With wildflower’s becoming increasingly more important and their use more versatile, we now have our own specialist on the subject at Bright Seeds. Megan Townley, our new wildflower seed development manager, speaks about her background, and why wildflowers are the seed for her…
Tell us a bit about your background?
I am from a small family farm in Hampshire, which belongs to my Grandparents. I’ve always loved spending my weekends and holidays helping out on the farm, and therefore followed a career within the farming industry – studying agriculture at Harper Adams University. After university I travelled to New Zealand where I spent five months, which was unfortunately cut short due to covid.
I’m pleased to say that I now live on our farm, which holds a small amount of arable, a livery yard and a game shoot. A lot of my spare time is spent doing odd jobs around the farm and managing the shoot. I’ve been beating all my life and took up shooting in my late teens. Although I enjoy shooting, my real passion lies with the beating side of things.
Where does your interest in wildflowers come from?
After university, I knew I would like to work within the agricultural supply chain industry and a role within another wildflower enterprise took my interest. From there my passion for wildflowers grew.
We have wildflower meadows on the farm back home and I love seeing all the benefits to wildlife they bring. I’m so happy for this new role at Bright Seeds and grateful to be in a position where it is possible to aid more landowners, developers and landscapers in introducing wildflowers to open spaces. A real opportunity to spread the word and help more people enjoy these beautiful and beneficial flowers… what more can you ask for!
You mentioned running a shoot, can you tell us a little about it?
We have a small family syndicate shoot, which I’m pleased to say has run for nearly 30 years. And, since moving up to the farmhouse in 2021, I have taken control of the gamekeeping.
With only 800 birds put down it is far from a commercial shoot. However, I love starting my day checking on the birds and seeing all the hard work paying off come the shooting season. During the shoot day I run the beaters and occasionally shoot for a drive or two. Outside of this I also enjoy going beating at friends’ more commercial shoots.
What role do you see for wildflowers within on shoots?
I do see wildflower playing an increasingly important role within the shooting community. At our shoot, we have two fields that have been established meadows for eight years now, and I have incorporated these into our main drive.
It is excellent cover to the birds, and they utilise it as if it is normal game cover. Instead of cutting the meadow back at the end of the flowering season, September/October, we leave them standing for the winter period until the season is finished in the Spring.
These fields were previously for grazing next to the woodland on this drive, and therefore not in an easy location to put game cover in. Now with the full fields converted into a meadow we have been able to expand this drive to incorporate the wildflowers and have seen improved number of birds from it ever since.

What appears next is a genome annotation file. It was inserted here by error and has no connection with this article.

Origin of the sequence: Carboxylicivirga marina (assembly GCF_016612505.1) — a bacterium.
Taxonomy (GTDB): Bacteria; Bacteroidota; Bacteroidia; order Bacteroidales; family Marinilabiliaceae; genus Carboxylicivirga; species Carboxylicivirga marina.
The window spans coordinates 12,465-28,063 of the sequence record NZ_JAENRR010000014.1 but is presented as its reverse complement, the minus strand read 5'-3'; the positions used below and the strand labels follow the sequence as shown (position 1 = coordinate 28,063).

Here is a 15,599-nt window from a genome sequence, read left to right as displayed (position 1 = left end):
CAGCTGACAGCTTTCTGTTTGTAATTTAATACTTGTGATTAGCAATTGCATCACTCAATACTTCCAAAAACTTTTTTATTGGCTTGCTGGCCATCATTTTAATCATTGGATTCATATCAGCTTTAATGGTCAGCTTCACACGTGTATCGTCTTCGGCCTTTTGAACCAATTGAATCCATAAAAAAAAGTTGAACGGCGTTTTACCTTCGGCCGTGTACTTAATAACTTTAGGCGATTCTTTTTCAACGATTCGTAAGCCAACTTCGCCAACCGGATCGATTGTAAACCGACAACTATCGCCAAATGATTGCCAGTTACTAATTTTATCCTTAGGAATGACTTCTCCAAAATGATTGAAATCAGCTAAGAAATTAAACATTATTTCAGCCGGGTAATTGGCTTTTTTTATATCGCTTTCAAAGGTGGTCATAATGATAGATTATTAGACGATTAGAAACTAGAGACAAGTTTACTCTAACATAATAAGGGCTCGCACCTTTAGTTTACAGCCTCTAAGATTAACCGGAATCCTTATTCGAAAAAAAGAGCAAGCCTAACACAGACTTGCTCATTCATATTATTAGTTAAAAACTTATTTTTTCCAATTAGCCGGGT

Where do you see the future of the wildflower side of the business growing?
The next step in wildflowers is the introduction of Biodiversity Net Gain (BNG), the legislated initiative launching in November 2023. This requires developers to demonstrate an active minimum 10% biodiversity gain to be maintained over a 30-year period. This must be met to gain approval for planning permission on development sites.
Wildflowers are an excellent resource in achieving the creation or enhancement of biodiversity for grassland habitats. The important factors to remember when considering the installation of a meadow is the source of seed. With the benefits of wildflowers becoming more popular, the potential for non-native seeds being introduced into our environment is higher.
My advice is to always ask the question of provenance!
What are your favourite wildflower species and why?
That’s a tough question! It’s difficult to have any one preferred wildflower. Though a particular favourite of mine is Vipers Bugloss. For some it is not the most conventional for aesthetic purposes, but the wildlife love it.
There is no better sound than the hum of bees surrounding a strip of Vipers. And, when looking closely, the flowers are a beautiful shade of blues and purples.
How can we spread the word effectively about the benefits of wildflowers? How can we help wildflowers become more mainstream?
The best way to spread the word about the benefits of wildflowers is, in my opinion, visually. As councils are including more meadows in their green spaces, the public have increased opportunity to explore and enjoy the benefits.
Likewise, we are seeing more companies promote wildflower meadows across the country through marketing campaigns, such as offering seed packets. This is an excellent way for the public to get involved and a good way to encourage more people to include wildflowers within their garden spaces; further demonstrating the benefits to wildlife that wildflowers bring.
For more information on our wildflower selection, Biodiversity Net Gain, or how wildflowers could improve your farm, shoot or land, please call the office on 01722 744494 and speak to Megan, or email her at Megan@brightseeds.co.uk